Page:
11. Beverly

    I haven’t tried this yet either, but it just seems logical that the water would go through. Maybe this works better in wet climates. One thing I’m sure I’d try is digging out some holes in it and adding compost and soil. I know strawberries are supposed to grow in straw, but we usually put the straw on the ground. I’ll be interested to hear if you get the bales to work.
    Thanks for sharing! Good luck!

  12. Loretta

    I did not have success with bale gardening a couple of summers ago, either. But I did have great success with a no-till technique this past summer. You could take those bales, break them apart and use them for mulch, although green mulch is best for growing fruits and vegetables. If you try a no-till, all you really have to do is plant your seeds or seedlings right on top of ground cover like white clover in your garden without tilling. The clover acts as a live green mulch, preventing weeds (for the most part) and actually collects nitrogen and puts it into the ground. Another side benefit is the clover attracts pollinators. We had success planting tomato and pepper seedlings right in the clover which had grown very plush since prepping that side of the garden with Organic Bountea, which you should continually use after planting, as well. But I can’t recommend Organic Bountea enough. It healed and replenished the soil in my garden after so many years of mineral depletion from the softened water. The summer before this, we had started using water from the run-off creek down the hill from our house until it dried up from the drought. This summer we finally used the water straight from the well, totally surpassing the water softener. So we finally used the right water, but what really made the difference was that Organic Bountea. The starter kit will run you around $120. Believe me, I understand the need for being thrifty but this was the best investment we ever made! Here’s the youtube video from John Evans, creator of Organic Bountea:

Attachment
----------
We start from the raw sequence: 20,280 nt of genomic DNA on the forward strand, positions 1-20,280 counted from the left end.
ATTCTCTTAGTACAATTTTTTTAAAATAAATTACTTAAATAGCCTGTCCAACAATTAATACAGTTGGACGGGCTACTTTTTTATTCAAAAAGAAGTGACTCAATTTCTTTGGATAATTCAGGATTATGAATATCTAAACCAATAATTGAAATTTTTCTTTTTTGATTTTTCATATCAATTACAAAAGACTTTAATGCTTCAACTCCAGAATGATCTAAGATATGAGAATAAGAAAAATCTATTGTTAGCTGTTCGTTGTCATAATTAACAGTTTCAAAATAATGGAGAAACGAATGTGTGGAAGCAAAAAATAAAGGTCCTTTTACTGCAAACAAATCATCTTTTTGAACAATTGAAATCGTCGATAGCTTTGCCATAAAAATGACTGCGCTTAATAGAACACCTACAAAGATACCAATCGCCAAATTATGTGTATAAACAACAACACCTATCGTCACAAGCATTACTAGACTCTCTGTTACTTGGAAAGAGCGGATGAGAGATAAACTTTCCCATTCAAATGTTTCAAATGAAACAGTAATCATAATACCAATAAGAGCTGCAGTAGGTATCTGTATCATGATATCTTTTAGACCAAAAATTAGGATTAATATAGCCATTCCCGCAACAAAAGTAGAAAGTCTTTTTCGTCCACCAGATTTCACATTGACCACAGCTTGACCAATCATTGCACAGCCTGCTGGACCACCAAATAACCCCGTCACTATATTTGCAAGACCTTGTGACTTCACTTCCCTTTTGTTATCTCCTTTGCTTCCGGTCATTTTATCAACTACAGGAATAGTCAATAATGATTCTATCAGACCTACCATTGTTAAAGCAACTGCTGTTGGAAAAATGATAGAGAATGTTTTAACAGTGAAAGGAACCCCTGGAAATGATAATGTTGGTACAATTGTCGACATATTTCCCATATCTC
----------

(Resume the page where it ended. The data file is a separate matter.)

http://www.youtube.com/watch?v=-Gh0LJncE9k
    You should also try some rock dust and green glacier rock dust along with wood chips to rebuild the soil……maybe some worm compost as well. My husband also suggests maximizing the amount of night crawlers in your garden because they aerate the soil, mimicking the oxygen rich environment in the straw bales.

  13. JC

    I did purchase the book. I got a couple of bales this fall and started with the fertilizer/watering routine that is explained in the book and the bales warmed up nicely. I ran out of warm weather for planting, so I will use them elsewhere in my garden/yard this spring.

  14. Catherine Sutton

    I made a raised bed with three straw bales I bought for reduced at a feed store because they were starting to rot, then created a border that was 9 inches higher than the bales with found wood. The bales were placed two lengthwise next to each other and one across the end. I filled it the bed gardening soil and planted in it right away, treating it as a regular bed, but happy that it was rather warmer than the surrounding soil because of the action going on below. (A friend of mine had had success doing this to get seedlings started earlier in the spring than usual).